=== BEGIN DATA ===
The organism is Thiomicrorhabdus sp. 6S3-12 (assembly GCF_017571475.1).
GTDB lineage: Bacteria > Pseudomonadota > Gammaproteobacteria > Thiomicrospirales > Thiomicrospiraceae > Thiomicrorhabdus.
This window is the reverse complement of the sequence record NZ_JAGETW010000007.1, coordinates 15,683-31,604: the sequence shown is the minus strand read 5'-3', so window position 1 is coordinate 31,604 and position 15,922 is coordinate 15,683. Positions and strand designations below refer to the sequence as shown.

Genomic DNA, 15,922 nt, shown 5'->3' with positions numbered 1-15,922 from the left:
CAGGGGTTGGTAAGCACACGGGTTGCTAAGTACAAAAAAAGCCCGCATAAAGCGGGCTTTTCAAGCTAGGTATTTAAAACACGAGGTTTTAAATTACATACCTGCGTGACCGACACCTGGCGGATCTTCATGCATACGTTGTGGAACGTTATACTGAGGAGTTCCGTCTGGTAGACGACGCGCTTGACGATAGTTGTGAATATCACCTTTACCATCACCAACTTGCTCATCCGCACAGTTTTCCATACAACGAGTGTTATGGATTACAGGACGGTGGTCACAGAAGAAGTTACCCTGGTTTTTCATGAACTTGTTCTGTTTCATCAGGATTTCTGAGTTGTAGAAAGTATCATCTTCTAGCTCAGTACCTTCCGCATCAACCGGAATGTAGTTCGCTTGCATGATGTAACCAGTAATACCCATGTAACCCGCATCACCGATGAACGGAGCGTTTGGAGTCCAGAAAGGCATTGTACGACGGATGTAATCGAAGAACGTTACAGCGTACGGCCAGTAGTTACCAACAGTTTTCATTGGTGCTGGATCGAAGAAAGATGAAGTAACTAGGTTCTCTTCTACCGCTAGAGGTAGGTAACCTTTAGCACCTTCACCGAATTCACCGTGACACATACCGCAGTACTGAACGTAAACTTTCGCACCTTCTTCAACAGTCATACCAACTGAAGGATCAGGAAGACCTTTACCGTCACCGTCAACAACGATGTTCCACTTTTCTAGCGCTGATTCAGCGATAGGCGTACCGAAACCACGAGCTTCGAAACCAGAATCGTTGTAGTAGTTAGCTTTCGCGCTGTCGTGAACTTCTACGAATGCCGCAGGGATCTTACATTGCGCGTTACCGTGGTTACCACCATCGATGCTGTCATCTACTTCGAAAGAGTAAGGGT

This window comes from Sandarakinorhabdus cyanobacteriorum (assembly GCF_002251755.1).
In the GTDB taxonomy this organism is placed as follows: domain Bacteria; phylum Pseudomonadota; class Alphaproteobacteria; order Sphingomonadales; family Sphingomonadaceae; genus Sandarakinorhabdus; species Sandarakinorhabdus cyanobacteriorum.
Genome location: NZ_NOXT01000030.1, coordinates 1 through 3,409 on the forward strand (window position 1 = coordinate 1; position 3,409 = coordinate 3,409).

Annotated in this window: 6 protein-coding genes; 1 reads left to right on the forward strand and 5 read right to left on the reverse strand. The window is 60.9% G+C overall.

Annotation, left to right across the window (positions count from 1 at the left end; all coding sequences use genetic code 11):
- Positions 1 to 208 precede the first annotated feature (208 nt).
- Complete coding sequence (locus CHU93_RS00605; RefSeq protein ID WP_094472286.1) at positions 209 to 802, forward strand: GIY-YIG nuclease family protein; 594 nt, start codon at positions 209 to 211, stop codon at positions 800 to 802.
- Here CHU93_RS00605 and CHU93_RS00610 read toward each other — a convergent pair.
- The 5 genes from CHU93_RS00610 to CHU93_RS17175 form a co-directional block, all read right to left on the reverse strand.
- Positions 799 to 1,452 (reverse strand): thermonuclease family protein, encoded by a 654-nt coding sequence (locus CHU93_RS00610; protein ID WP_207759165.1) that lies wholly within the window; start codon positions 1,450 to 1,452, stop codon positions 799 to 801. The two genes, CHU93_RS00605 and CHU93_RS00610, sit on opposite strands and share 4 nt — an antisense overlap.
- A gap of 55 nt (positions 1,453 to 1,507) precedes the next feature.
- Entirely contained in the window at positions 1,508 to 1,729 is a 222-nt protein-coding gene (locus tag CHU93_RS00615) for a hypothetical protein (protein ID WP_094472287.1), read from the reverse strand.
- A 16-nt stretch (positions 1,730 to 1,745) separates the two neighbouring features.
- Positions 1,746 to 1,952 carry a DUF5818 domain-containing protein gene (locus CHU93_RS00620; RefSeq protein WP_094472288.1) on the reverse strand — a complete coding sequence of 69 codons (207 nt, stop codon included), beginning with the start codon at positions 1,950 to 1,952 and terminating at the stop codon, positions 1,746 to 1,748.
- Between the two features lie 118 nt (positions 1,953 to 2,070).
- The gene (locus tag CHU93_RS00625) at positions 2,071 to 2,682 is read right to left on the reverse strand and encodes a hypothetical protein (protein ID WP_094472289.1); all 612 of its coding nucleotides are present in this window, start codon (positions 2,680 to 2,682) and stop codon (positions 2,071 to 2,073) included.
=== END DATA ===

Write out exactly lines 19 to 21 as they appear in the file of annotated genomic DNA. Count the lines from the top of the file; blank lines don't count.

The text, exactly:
- Positions 1,746 to 1,952 carry a DUF5818 domain-containing protein gene (locus CHU93_RS00620; RefSeq protein WP_094472288.1) on the reverse strand — a complete coding sequence of 69 codons (207 nt, stop codon included), beginning with the start codon at positions 1,950 to 1,952 and terminating at the stop codon, positions 1,746 to 1,748.
- Between the two features lie 118 nt (positions 1,953 to 2,070).
- The gene (locus tag CHU93_RS00625) at positions 2,071 to 2,682 is read right to left on the reverse strand and encodes a hypothetical protein (protein ID WP_094472289.1); all 612 of its coding nucleotides are present in this window, start codon (positions 2,680 to 2,682) and stop codon (positions 2,071 to 2,073) included.